Fuji S100FS Review

As I've mentioned in a previous post, I got into photography from a fairly young age. I've had a couple of point and shoot cameras before but this is my first 'proper' camera that lets me change various settings and gives the freedom I want. I've owned this camera around 2 years now, so I've had plenty of experience using it for a number of different photography types. 

This Fuji is a bridge camera with a very similar style to many DSLR's, both in size and features. The basic specs include a 14.3x optical zoom (28-400mm equiv.), a 2/3" sensor and 11 megapixels. You get the option for 2 and 10 second self-timer, it takes an SD or SDHC memory card and at the time of its release it was around £400.


You get plenty of features for your money with this camera, including the wide choice of shooting mode. You do get an Auto mode, but if you left it on this you would never get close to testing out the capability of the camera. Other photo modes include: Program, Aperture Priority, Shutter Priority, Manual and Film Simulation Bracketing (FSB). You also get 2 custom modes which let you save your favourite settings so you can switch on and start shooting with your preferred options. There are two scene modes which can be altered to things such as nature, portrait or night options. These can come in useful when you first start, but gradually you will find you don't use these as often and tweak the settings to achieve the same, and better results.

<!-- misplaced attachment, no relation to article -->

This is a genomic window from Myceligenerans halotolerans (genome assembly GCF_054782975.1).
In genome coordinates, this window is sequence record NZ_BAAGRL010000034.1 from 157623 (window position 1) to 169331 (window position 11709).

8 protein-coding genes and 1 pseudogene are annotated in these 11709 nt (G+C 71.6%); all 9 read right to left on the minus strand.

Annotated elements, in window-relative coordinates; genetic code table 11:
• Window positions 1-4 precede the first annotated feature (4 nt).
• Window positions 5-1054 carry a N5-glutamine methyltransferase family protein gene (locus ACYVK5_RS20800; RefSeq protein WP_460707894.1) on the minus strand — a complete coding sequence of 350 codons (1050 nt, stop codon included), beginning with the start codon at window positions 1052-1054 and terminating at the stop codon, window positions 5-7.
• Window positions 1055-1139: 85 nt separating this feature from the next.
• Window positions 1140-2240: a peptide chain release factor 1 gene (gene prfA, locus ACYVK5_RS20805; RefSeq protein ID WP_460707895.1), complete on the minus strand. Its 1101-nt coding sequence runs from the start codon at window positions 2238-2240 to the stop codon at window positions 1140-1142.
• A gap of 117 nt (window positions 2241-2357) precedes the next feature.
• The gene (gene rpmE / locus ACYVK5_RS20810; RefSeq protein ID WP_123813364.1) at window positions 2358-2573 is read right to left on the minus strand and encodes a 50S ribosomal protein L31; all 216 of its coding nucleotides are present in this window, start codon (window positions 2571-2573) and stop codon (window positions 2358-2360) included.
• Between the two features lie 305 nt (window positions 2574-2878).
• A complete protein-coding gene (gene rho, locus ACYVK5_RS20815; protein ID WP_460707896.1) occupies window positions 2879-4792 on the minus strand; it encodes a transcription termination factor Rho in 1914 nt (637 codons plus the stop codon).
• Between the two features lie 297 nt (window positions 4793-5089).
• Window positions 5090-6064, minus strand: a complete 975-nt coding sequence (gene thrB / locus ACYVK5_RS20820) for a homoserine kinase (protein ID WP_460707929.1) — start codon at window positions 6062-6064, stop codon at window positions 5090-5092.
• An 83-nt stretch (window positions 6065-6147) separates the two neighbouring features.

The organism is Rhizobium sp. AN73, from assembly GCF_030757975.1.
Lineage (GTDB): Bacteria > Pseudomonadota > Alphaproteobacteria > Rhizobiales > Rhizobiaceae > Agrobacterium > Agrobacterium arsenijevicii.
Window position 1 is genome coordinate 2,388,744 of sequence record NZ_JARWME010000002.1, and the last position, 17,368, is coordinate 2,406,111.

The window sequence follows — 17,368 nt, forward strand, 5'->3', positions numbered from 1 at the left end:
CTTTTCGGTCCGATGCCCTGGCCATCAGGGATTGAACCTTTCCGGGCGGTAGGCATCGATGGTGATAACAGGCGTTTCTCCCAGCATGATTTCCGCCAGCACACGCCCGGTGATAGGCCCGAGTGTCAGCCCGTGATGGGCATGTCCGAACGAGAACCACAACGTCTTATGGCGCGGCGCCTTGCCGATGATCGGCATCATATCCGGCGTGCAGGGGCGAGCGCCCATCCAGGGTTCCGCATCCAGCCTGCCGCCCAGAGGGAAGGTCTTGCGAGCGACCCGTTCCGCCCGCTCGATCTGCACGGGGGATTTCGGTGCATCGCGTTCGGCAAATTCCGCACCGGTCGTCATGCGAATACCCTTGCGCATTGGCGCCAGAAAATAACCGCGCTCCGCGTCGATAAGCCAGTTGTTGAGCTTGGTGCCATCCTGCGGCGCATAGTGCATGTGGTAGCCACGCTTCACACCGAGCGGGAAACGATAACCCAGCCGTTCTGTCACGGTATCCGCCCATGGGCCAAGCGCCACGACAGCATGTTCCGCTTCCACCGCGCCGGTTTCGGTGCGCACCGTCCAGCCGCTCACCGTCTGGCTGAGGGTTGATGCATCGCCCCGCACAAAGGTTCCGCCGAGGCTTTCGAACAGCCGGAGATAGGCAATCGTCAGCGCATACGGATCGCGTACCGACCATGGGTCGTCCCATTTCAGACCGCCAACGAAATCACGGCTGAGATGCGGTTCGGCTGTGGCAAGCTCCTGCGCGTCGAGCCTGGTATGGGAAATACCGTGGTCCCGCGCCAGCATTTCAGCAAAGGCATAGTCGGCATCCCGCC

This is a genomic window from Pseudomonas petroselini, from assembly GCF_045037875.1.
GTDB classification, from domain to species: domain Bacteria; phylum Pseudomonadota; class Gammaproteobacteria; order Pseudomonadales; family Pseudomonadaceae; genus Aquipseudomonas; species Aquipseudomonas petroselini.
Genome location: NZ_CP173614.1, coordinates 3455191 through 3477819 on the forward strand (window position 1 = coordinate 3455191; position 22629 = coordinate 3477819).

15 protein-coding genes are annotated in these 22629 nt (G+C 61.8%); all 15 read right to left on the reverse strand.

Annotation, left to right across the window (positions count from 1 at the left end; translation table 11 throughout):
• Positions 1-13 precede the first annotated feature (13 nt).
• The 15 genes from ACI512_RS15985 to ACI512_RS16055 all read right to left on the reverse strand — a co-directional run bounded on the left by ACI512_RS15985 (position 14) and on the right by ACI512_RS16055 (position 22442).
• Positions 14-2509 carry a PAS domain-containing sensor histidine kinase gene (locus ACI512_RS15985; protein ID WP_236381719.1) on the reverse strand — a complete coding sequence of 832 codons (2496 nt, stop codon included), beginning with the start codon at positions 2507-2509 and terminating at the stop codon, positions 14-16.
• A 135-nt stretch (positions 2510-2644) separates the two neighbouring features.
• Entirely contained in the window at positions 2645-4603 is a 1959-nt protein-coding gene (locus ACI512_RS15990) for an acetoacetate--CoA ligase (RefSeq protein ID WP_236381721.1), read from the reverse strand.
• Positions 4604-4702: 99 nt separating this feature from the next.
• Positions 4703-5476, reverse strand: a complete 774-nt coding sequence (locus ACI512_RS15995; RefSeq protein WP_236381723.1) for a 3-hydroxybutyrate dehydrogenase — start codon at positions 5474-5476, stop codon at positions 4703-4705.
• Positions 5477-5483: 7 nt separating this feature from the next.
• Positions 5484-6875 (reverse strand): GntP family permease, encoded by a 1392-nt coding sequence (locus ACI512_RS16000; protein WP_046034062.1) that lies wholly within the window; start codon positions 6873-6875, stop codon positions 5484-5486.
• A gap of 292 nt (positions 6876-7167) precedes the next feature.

There is a movie mode on the camera, which also lets you use the full zoom range while filming which comes in useful as you can get close to the action. There is a drawback with the movie option, as the overall quality isn't up to today's standards of HD. So if you wanted to pick up a camera for recording video, it's probably not the one for you, however if you are wanting high quality photos with the option to occasionally film something this is completely fine. 

With all these photo modes, you might think it's hard to choose which one to set it on. The most common modes I use are the Aperture Priority and Shutter Priority, as these give me enough freedom to alter either setting. Having the ability to change the aperture lets me get different depths of field including getting that blurry background effect. Being able to control the shutter speed allows you to capture the scene, whether this is freezing the action with a moving subject, or taking long exposure shots such as waterfalls or car light trails. I will use the manual mode when I need to increase the aperture and shutter speed beyond the limits in the other two modes. 

ISO settings include multiple auto modes, or can be set from 100 right the way up to 3200 for the highest quality pictures, or you can increase it up to the extreme of 10,000 if you drop the quality down to 3MP. This gives you a big enough range for pretty much any situation. The dynamic range settings are pretty decent with the ability to change it between 100%, 200% and 400% depending on the mode you have it set on.